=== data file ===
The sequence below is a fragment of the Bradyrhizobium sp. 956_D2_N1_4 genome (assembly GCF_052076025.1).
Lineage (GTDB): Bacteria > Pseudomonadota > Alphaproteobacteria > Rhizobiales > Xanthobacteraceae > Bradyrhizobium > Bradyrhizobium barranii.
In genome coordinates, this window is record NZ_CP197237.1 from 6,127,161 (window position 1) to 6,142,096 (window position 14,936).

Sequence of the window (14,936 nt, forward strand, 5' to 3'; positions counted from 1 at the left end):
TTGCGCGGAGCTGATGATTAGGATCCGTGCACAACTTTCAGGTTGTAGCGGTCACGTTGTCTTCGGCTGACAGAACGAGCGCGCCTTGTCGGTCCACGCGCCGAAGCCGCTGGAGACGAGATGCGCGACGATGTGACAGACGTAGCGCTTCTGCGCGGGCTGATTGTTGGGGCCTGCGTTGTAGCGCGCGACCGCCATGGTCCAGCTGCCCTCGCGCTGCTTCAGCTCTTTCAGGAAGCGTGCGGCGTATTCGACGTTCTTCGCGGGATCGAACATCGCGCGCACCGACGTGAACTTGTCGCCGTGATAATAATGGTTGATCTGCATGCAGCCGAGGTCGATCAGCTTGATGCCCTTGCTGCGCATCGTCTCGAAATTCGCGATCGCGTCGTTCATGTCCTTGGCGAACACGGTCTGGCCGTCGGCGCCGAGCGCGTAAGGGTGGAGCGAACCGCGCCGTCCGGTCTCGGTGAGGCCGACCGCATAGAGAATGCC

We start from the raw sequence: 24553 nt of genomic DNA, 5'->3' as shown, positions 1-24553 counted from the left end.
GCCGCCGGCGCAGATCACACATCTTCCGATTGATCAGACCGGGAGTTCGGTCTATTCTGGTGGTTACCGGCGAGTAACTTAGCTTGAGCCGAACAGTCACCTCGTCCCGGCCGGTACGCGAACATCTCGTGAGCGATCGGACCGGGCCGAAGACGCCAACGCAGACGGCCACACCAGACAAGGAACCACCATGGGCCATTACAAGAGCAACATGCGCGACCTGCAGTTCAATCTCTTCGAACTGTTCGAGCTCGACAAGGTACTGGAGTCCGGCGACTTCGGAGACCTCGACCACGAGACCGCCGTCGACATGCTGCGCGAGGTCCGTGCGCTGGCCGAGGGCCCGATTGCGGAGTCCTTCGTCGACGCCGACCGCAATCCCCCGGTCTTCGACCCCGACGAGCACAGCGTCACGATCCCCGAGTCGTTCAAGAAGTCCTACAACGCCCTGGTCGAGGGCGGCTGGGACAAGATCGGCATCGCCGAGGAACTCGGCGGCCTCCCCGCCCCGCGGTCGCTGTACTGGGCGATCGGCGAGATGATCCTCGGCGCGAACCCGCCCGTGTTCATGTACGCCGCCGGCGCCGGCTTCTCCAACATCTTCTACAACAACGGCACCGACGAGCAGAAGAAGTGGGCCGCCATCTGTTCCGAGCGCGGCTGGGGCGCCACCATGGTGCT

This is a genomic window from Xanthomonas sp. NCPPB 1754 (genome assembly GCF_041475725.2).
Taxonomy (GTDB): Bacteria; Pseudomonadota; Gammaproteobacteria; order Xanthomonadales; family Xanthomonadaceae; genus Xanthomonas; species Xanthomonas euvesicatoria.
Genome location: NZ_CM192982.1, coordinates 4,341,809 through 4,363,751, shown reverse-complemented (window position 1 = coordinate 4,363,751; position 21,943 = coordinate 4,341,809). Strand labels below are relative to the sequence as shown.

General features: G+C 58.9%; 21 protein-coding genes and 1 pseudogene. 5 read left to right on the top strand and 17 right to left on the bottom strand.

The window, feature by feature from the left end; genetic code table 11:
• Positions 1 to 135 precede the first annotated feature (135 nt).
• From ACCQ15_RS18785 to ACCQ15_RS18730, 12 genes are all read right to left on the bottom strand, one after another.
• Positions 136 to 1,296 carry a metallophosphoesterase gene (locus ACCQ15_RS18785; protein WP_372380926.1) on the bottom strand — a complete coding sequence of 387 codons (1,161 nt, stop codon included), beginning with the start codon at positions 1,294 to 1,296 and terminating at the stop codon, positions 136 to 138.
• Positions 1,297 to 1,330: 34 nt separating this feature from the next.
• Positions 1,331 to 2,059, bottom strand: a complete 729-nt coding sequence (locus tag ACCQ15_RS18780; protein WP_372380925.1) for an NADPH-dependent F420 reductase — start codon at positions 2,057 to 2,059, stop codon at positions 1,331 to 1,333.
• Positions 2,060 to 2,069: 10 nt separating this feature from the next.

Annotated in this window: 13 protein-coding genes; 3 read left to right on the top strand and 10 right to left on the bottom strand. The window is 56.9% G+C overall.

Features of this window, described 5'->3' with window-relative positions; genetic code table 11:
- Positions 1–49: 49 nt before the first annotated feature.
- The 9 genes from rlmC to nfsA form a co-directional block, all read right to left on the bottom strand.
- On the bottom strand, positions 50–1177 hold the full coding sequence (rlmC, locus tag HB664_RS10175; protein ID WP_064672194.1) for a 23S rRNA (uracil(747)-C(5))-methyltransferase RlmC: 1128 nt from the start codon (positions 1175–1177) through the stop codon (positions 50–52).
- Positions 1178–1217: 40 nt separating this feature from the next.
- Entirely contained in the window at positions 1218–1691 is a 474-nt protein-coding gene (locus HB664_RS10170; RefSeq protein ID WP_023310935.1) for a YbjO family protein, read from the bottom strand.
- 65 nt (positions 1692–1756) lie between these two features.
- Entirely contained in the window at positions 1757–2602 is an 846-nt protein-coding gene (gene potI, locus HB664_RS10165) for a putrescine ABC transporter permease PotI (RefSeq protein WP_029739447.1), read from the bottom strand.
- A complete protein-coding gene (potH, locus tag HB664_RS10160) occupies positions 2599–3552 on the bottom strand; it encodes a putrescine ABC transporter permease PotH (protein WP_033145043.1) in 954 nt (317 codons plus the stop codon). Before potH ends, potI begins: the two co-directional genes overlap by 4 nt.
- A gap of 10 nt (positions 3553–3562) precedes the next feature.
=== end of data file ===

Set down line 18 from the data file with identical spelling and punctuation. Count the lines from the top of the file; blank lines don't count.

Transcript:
• Positions 2,060 to 2,069: 10 nt separating this feature from the next.